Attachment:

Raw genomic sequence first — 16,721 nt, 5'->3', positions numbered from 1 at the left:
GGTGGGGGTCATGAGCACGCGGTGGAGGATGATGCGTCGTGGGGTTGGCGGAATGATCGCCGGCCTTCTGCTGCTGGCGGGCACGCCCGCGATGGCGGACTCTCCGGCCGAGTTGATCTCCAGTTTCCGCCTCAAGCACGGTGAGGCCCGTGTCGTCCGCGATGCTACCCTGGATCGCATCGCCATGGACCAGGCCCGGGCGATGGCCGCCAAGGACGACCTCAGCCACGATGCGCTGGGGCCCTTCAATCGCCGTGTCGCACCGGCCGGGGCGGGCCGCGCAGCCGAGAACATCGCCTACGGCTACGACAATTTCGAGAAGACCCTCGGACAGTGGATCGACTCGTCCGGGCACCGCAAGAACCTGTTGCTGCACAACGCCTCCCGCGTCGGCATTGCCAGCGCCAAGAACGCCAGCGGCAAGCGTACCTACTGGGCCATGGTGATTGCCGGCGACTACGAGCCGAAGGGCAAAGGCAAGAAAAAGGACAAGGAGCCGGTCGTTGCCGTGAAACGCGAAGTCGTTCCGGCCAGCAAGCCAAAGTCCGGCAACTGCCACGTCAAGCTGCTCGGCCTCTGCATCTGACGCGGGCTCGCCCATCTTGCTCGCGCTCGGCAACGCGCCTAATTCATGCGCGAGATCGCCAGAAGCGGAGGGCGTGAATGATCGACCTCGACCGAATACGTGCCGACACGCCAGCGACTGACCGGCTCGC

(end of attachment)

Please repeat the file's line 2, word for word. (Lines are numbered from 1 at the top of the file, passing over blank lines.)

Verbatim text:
GGTGGGGGTCATGAGCACGCGGTGGAGGATGATGCGTCGTGGGGTTGGCGGAATGATCGCCGGCCTTCTGCTGCTGGCGGGCACGCCCGCGATGGCGGACTCTCCGGCCGAGTTGATCTCCAGTTTCCGCCTCAAGCACGGTGAGGCCCGTGTCGTCCGCGATGCTACCCTGGATCGCATCGCCATGGACCAGGCCCGGGCGATGGCCGCCAAGGACGACCTCAGCCACGATGCGCTGGGGCCCTTCAATCGCCGTGTCGCACCGGCCGGGGCGGGCCGCGCAGCCGAGAACATCGCCTACGGCTACGACAATTTCGAGAAGACCCTCGGACAGTGGATCGACTCGTCCGGGCACCGCAAGAACCTGTTGCTGCACAACGCCTCCCGCGTCGGCATTGCCAGCGCCAAGAACGCCAGCGGCAAGCGTACCTACTGGGCCATGGTGATTGCCGGCGACTACGAGCCGAAGGGCAAAGGCAAGAAAAAGGACAAGGAGCCGGTCGTTGCCGTGAAACGCGAAGTCGTTCCGGCCAGCAAGCCAAAGTCCGGCAACTGCCACGTCAAGCTGCTCGGCCTCTGCATCTGACGCGGGCTCGCCCATCTTGCTCGCGCTCGGCAACGCGCCTAATTCATGCGCGAGATCGCCAGAAGCGGAGGGCGTGAATGATCGACCTCGACCGAATACGTGCCGACACGCCAGCGACTGACCGGCTCGC